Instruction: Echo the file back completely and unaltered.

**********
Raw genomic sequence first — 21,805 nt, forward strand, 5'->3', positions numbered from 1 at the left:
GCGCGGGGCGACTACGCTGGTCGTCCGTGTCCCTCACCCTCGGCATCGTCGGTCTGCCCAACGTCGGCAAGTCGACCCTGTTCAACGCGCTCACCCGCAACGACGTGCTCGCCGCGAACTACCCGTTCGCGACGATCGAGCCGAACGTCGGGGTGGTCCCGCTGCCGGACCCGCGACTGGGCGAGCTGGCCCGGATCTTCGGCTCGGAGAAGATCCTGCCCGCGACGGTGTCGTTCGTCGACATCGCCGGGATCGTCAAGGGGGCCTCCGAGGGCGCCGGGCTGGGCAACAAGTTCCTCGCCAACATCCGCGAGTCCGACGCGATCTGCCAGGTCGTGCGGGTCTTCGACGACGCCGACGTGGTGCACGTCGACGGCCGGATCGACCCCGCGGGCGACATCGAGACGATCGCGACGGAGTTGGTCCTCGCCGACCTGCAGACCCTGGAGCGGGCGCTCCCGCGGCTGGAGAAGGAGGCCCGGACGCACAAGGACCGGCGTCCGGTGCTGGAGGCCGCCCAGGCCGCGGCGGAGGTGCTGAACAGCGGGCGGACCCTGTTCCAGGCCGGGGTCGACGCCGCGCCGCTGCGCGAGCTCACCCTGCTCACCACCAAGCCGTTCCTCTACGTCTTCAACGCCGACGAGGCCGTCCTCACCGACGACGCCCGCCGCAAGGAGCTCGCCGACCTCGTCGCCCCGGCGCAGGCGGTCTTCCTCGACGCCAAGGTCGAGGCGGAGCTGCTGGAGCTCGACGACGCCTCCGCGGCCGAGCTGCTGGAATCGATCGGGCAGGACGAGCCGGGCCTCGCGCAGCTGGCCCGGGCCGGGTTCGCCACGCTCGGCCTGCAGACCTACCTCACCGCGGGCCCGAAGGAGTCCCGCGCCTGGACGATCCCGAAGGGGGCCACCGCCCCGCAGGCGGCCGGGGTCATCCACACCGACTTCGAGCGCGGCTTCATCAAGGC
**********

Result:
Raw genomic sequence first — 21,805 nt, forward strand, 5'->3', positions numbered from 1 at the left:
GCGCGGGGCGACTACGCTGGTCGTCCGTGTCCCTCACCCTCGGCATCGTCGGTCTGCCCAACGTCGGCAAGTCGACCCTGTTCAACGCGCTCACCCGCAACGACGTGCTCGCCGCGAACTACCCGTTCGCGACGATCGAGCCGAACGTCGGGGTGGTCCCGCTGCCGGACCCGCGACTGGGCGAGCTGGCCCGGATCTTCGGCTCGGAGAAGATCCTGCCCGCGACGGTGTCGTTCGTCGACATCGCCGGGATCGTCAAGGGGGCCTCCGAGGGCGCCGGGCTGGGCAACAAGTTCCTCGCCAACATCCGCGAGTCCGACGCGATCTGCCAGGTCGTGCGGGTCTTCGACGACGCCGACGTGGTGCACGTCGACGGCCGGATCGACCCCGCGGGCGACATCGAGACGATCGCGACGGAGTTGGTCCTCGCCGACCTGCAGACCCTGGAGCGGGCGCTCCCGCGGCTGGAGAAGGAGGCCCGGACGCACAAGGACCGGCGTCCGGTGCTGGAGGCCGCCCAGGCCGCGGCGGAGGTGCTGAACAGCGGGCGGACCCTGTTCCAGGCCGGGGTCGACGCCGCGCCGCTGCGCGAGCTCACCCTGCTCACCACCAAGCCGTTCCTCTACGTCTTCAACGCCGACGAGGCCGTCCTCACCGACGACGCCCGCCGCAAGGAGCTCGCCGACCTCGTCGCCCCGGCGCAGGCGGTCTTCCTCGACGCCAAGGTCGAGGCGGAGCTGCTGGAGCTCGACGACGCCTCCGCGGCCGAGCTGCTGGAATCGATCGGGCAGGACGAGCCGGGCCTCGCGCAGCTGGCCCGGGCCGGGTTCGCCACGCTCGGCCTGCAGACCTACCTCACCGCGGGCCCGAAGGAGTCCCGCGCCTGGACGATCCCGAAGGGGGCCACCGCCCCGCAGGCGGCCGGGGTCATCCACACCGACTTCGAGCGCGGCTTCATCAAGGC